Recap of 100 days of daily blogging
Back in October of last year, I set to write and publish on this blog every day. This week I crossed the milestone of 100 days of consecutive posts.
I have been intrigued by the activity of daily creation for a long time. I am fascinated by people who consistently create and publish. Austin Kleon talked about the value of regular practice. Focusing on quantity can help free us from the pressure of perfectionism and might even deliver better results in the long run than focusing on quality.
When I started writing daily I was trying to dry the well. This is a similar idea to Julian Shapiro’s Creativity Faucet:
Visualize your creativity as a backed-up pipe of water. The first mile is packed with wastewater. This wastewater must be emptied before the clear water arrives
Because your pipe has only one faucet, there’s no shortcut to achieving clarity other than first emptying the wastewater
We have to get through all the bad ideas before we get to the strong ones. To do that we have to turn off our inner critic and create freely and really let it all out.
Seth Godin said it best:
The goal is to get bad ideas. Because once you have enough bad ideas, then some good ones have to show up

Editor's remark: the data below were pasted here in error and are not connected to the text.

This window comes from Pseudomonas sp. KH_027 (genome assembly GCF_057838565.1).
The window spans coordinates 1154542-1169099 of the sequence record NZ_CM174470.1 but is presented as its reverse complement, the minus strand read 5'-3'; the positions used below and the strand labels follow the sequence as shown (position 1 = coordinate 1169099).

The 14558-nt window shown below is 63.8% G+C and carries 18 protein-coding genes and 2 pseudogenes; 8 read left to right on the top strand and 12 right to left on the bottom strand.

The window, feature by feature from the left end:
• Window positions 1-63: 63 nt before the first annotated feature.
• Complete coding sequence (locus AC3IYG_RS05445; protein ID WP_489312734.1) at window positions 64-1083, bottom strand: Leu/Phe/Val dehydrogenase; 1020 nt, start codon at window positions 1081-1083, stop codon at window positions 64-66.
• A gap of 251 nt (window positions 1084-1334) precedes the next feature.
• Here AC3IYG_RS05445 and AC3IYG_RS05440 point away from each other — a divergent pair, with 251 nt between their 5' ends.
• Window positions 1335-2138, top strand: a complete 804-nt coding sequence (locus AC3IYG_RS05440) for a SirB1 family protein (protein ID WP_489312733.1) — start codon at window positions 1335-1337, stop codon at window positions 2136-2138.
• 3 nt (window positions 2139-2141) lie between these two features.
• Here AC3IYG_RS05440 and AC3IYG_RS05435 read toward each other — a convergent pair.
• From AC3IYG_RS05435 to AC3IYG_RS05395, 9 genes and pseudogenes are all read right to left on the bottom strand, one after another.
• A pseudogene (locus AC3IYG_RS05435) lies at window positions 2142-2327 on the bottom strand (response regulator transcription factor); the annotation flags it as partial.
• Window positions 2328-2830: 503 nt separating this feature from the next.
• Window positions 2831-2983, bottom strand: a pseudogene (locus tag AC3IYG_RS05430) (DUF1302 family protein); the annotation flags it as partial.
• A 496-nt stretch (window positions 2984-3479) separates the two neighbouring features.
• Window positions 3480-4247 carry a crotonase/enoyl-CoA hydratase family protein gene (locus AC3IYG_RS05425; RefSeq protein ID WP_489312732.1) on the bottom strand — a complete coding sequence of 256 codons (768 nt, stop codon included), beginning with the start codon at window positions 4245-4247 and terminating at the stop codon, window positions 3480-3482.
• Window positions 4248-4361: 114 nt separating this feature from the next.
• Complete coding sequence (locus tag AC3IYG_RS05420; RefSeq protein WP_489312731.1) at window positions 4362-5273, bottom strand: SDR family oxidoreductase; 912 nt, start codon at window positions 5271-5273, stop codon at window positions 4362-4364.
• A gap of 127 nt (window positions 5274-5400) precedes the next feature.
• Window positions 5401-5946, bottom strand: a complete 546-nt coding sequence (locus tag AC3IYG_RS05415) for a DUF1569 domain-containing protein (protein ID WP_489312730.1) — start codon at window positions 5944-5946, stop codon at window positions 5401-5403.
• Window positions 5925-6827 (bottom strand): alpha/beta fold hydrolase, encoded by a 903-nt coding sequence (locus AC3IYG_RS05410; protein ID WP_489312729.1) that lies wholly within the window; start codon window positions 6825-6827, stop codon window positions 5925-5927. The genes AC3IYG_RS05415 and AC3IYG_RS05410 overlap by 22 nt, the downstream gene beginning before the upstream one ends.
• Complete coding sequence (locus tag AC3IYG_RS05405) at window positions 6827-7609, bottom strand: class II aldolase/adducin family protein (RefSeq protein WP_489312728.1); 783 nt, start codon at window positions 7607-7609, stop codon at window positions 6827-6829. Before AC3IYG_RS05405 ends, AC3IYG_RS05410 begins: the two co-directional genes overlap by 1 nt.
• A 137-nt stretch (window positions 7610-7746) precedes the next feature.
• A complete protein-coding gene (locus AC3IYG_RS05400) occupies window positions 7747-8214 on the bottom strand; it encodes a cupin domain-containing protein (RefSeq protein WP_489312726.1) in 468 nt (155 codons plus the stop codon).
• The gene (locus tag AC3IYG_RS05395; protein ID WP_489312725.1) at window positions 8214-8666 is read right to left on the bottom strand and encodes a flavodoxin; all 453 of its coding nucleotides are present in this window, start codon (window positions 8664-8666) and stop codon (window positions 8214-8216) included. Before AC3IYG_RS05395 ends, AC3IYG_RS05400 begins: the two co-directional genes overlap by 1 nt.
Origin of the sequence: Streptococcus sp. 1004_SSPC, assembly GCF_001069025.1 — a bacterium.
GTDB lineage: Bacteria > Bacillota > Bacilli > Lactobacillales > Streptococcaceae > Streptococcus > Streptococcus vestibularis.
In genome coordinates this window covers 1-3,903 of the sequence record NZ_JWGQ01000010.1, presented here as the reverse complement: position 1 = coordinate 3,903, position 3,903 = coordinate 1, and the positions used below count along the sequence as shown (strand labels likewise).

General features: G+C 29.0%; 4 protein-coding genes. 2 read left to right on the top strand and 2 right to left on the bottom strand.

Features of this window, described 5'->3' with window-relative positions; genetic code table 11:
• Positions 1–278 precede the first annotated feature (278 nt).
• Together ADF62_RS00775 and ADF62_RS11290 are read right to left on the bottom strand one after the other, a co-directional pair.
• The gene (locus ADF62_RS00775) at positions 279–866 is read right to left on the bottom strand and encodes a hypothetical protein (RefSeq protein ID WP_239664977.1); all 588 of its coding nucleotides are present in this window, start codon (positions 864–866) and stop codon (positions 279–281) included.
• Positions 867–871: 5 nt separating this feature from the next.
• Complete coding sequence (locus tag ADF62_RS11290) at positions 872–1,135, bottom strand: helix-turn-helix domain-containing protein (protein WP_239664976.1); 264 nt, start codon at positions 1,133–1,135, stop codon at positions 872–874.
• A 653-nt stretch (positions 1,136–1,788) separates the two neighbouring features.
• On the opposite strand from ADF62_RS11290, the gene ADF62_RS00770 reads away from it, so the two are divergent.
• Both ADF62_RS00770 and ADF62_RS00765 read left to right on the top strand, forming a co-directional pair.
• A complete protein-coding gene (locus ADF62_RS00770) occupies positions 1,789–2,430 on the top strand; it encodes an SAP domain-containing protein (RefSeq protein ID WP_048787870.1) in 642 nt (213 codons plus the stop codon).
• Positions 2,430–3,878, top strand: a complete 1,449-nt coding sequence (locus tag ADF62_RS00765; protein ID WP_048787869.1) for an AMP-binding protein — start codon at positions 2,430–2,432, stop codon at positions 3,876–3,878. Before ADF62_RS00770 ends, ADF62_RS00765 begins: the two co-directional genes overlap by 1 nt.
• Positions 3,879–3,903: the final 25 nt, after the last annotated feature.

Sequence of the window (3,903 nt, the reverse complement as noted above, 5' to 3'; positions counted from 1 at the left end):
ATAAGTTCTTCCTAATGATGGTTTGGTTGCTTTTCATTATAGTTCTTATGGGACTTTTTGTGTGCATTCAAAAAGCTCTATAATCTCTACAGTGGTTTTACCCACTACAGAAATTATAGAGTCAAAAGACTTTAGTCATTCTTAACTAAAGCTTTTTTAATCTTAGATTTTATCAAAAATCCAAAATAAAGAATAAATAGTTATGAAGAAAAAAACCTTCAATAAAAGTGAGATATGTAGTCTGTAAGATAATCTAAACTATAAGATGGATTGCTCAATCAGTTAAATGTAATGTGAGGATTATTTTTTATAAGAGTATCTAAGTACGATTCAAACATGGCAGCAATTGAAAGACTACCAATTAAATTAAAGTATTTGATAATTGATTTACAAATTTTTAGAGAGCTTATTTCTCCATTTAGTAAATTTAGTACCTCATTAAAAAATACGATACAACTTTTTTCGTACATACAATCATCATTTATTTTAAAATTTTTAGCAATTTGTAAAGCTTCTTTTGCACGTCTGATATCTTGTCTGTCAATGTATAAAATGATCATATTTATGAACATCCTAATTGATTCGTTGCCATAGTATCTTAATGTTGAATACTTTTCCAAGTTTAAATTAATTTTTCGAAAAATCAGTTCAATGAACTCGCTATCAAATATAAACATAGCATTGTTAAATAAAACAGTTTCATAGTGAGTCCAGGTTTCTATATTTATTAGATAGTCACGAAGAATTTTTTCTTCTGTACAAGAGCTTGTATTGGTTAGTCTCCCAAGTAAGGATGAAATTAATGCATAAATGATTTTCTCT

There are many benefits of writing (ideation, mental health, mindfulness, etc), but here’s what I have learned from writing 100 posts in 100 consecutive days:
- You don’t know what you are thinking until you write things down. Writing is a great way to clear your thinking and generate new ideas.
- Some of the best ideas come from extreme constraints like having to write a post when you have only a few minutes or are extremely tired.
- Short and sweet beats long and overdone
- When stuck free writing works wonders. Most of the time some good nugget will come up after a paragraph or two.
- Sometimes bullets instead of paragraphs, are the best way to get ideas flowing.
- Writing is a great way to feed your curiosity and learn.
Looking back at the last 10 years of writing I haven’t always been this consistent, but this is not the first time I start a project of daily practice. I wrote 101 science-fiction flash-fiction stories in 101 consecutive days, and I am currently on my 262 day of fiction writing (for a novel that might or might not ever see the light of day).
If you need inspiration here are some posts I wrote about other creators who believed in the power of the daily practice:
- Henry Darger and the Perseverance of a Lifetime
- Ernest Hemingway on the Daily Practice of Writing
- William James on Daily Rituals
- Kate Bingaman-Burt’s Daily Drawings
- Austin Kleon on Daily Blogging
- Hemingway on Daily Writing
- Seth Godin on writing bad
You know, in order to do something, you need to organize your time. It is very easy to do — you organize your time. You say, “One hour a day you will write. From this hour to this hour, I will write that. And even if I don’t have idea, one hour I write. Even a line. Even three words. But I write. Every day I write.” You organize your time and then you do whatever you want. You take your time like your friend and you don’t lose your friend. Because your time is your life and then you organize your life. I do that, everyday I do that.